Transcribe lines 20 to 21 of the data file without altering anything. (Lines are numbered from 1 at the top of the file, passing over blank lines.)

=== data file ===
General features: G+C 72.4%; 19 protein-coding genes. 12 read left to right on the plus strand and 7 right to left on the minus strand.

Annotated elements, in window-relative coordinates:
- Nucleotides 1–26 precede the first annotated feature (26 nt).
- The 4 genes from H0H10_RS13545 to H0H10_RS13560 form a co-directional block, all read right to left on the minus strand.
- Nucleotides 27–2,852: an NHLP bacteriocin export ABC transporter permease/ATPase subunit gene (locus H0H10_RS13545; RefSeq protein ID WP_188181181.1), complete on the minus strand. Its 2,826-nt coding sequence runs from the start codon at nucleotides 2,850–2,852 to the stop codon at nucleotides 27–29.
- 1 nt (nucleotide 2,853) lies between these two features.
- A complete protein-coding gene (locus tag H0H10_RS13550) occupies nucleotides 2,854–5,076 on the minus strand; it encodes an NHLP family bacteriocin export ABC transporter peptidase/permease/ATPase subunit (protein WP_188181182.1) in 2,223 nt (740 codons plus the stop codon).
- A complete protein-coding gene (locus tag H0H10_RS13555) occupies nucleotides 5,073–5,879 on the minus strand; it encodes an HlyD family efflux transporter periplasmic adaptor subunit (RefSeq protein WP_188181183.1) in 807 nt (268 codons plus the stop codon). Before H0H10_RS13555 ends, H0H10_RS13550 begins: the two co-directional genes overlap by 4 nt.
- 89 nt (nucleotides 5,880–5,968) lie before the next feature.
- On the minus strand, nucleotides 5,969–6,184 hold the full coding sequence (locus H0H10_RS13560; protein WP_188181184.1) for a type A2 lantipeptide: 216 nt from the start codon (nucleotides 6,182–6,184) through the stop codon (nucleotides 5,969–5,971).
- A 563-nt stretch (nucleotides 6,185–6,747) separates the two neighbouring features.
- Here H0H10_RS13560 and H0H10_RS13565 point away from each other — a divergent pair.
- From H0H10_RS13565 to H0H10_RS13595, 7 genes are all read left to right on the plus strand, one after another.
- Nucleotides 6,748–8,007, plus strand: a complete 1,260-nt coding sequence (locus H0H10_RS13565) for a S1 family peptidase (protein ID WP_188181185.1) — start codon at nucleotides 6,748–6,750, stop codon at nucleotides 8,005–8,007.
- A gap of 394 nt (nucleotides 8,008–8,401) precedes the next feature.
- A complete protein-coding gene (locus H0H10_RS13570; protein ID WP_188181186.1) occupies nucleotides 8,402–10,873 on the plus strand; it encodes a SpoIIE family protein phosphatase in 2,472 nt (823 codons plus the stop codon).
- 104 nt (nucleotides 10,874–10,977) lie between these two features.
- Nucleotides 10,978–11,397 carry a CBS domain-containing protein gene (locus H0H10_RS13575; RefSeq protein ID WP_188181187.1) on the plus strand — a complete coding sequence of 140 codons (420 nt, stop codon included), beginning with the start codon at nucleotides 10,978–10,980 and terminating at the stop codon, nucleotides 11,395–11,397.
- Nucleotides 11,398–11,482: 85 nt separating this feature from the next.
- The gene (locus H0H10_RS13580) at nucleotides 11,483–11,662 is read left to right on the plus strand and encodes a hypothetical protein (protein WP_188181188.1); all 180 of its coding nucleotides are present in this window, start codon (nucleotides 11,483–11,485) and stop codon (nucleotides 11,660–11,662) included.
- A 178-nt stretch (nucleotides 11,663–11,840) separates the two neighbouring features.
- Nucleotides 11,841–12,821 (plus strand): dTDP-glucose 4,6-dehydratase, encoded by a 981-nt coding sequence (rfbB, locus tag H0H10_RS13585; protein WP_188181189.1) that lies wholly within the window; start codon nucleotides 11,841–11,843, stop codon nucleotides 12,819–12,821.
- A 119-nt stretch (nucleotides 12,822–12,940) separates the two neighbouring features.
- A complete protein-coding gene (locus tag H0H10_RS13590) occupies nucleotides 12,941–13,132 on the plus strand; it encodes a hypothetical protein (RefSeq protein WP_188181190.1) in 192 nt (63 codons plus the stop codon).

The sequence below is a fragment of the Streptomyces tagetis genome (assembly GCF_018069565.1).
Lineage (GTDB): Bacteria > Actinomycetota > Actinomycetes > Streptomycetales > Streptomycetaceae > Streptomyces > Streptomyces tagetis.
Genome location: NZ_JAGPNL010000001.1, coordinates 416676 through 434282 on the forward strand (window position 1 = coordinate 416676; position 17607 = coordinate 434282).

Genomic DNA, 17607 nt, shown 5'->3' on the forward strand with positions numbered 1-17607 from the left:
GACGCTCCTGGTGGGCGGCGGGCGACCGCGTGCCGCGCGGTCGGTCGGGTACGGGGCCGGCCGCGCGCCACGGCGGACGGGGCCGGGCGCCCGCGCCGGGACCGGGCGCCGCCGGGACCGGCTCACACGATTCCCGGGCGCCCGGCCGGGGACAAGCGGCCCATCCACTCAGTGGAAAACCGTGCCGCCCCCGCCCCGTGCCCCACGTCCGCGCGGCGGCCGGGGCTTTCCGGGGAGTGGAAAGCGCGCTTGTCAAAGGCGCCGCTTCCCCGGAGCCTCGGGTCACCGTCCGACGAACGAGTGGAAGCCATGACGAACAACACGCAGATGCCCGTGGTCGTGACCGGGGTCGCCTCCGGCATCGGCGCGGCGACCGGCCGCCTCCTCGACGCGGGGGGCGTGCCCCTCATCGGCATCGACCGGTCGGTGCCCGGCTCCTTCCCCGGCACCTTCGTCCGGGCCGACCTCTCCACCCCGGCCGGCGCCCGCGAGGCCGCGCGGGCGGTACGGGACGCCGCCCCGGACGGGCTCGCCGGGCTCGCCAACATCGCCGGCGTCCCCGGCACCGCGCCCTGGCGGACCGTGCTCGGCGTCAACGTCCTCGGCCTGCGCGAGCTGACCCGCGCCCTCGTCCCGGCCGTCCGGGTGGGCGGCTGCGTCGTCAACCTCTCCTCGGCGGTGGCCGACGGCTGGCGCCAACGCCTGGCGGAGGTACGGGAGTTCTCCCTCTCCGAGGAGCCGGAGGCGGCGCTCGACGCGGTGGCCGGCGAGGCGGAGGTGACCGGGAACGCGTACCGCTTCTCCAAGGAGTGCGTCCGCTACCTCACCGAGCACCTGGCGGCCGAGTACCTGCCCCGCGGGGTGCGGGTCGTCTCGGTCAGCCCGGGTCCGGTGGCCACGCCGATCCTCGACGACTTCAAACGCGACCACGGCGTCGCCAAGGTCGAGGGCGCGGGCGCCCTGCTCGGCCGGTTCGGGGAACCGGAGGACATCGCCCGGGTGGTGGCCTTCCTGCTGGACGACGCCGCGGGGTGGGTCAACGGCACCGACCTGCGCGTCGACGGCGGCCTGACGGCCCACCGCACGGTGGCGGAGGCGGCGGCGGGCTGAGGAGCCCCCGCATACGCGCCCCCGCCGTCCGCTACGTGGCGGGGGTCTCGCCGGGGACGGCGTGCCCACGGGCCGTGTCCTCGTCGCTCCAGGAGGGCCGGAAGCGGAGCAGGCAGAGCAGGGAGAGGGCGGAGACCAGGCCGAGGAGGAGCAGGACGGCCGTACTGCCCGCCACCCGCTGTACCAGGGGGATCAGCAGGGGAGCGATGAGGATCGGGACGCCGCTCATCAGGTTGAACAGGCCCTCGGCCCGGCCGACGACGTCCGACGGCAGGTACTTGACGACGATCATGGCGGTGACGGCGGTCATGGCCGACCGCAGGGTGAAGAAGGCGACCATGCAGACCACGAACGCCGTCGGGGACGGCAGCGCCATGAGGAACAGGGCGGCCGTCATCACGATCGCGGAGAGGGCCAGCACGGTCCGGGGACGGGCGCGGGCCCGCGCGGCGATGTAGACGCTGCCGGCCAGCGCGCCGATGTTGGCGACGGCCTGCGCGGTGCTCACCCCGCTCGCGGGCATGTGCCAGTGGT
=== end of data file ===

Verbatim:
- The gene (locus H0H10_RS13580) at nucleotides 11,483–11,662 is read left to right on the plus strand and encodes a hypothetical protein (protein WP_188181188.1); all 180 of its coding nucleotides are present in this window, start codon (nucleotides 11,483–11,485) and stop codon (nucleotides 11,660–11,662) included.
- A 178-nt stretch (nucleotides 11,663–11,840) separates the two neighbouring features.